Hold the guacamole for just a moment and make sure that your cilantro is organic. Food safety came front and center this week when random USDA testing found 34 different varieties of pesticide residue atop a batch of conventional cilantro. The Chicago Tribune reports that when the USDA randomly tested a batch of cilantro for the first time in its 20 year program, it found 34 unapproved pesticides.
According to the story:
Azoxystrobin and captan are legal for use on potatoes but were found 16 times at levels that exceeded federal limits, the most such detections in this round of testing. Next on the list for excessive amounts of legal pesticides were imported asparagus and domestic spinach.
"We would not pooh-pooh these violations," said Roy, of the FDA. "They all constitute adulterated food. But we are also talking about a relatively minor food. ... We have to be risk-based and apply our main resources to foods consumed most often by infants and children -- and those are your major fresh fruits and vegetables."
I don't consider cilantro a minor food at all. It's used in tons of recipes, especially in the summer time. But at least medical experts are beginning to refer to the risk of pesticide residue.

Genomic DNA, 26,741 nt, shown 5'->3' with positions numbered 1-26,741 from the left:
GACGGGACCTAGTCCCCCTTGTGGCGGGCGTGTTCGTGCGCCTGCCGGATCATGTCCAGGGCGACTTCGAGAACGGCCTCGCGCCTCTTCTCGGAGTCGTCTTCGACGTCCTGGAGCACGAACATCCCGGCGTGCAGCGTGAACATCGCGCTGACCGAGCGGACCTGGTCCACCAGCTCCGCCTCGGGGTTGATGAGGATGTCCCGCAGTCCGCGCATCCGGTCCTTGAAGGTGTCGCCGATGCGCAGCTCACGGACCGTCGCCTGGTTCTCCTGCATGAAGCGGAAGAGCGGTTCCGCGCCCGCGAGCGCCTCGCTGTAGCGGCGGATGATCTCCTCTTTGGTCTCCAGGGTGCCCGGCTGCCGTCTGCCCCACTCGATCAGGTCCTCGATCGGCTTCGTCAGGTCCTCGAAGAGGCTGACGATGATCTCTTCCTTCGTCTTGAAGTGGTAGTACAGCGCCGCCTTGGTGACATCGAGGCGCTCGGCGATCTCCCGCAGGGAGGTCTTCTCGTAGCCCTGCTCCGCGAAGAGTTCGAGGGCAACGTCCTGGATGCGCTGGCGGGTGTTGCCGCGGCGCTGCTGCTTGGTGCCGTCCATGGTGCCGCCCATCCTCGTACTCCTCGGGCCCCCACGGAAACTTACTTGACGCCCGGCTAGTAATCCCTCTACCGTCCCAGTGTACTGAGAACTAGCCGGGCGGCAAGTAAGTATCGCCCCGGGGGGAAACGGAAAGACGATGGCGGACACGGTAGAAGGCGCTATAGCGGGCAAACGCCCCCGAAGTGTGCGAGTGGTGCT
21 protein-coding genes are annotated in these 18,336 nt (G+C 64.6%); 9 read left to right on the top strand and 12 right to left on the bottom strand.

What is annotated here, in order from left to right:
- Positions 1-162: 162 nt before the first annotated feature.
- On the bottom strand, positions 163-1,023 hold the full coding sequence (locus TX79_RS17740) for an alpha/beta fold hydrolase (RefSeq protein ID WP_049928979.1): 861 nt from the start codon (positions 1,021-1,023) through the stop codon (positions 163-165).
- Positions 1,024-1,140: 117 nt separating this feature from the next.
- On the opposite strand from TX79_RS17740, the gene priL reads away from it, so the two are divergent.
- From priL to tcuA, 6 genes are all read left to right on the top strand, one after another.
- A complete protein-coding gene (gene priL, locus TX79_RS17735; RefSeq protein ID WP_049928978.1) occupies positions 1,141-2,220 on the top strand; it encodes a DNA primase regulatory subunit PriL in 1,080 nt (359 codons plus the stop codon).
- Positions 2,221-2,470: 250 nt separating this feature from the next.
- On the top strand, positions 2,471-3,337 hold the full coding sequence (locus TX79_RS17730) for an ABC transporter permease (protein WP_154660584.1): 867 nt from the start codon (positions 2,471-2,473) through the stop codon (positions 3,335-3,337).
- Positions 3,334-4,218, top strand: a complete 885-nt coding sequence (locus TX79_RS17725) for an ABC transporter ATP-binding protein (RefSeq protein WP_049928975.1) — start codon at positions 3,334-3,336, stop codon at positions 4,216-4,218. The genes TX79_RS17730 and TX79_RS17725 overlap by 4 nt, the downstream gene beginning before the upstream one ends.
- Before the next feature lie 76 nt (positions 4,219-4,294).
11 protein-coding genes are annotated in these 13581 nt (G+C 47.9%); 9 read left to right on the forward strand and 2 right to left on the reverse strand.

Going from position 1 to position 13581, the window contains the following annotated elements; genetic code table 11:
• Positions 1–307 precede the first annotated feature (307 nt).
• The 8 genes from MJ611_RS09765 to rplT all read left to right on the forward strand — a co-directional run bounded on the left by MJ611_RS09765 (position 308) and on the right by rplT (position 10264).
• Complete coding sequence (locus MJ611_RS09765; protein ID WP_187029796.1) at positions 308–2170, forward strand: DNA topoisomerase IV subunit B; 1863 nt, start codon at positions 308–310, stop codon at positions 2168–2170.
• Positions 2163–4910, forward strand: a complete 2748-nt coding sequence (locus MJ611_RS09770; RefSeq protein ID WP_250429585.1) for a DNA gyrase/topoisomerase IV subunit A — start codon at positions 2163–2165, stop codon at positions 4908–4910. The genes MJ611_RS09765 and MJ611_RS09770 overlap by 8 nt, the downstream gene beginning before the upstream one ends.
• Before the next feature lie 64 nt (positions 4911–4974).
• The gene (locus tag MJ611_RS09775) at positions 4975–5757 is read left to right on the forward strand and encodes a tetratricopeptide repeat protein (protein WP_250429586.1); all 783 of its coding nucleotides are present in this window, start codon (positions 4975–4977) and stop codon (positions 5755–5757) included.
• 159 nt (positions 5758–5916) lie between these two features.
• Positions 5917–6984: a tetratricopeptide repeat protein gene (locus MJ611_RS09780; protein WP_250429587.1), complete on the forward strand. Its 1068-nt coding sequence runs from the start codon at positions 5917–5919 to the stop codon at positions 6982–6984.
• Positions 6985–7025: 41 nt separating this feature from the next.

Again, the Chicago Tribune:
Some medical experts, however, are increasingly concerned about even low-level exposure to pesticides, especially in utero.
"The story of pesticides in food is part of a larger story of our growing knowledge of the exquisite vulnerability of the developing human brain to pesticides and other toxic chemicals," said Dr. Phillip Landrigan, director of the Children's Environmental Health Center at Mount Sinai School of Medicine in New York City. Along with colleagues, he has been researching the effects of chlorpyrifros on humans.
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More on Pesticide Residue
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Produce Industry Mounts Campaign to Entice Us Back to Conventional Pesticide-Loaded Fruits and Veggies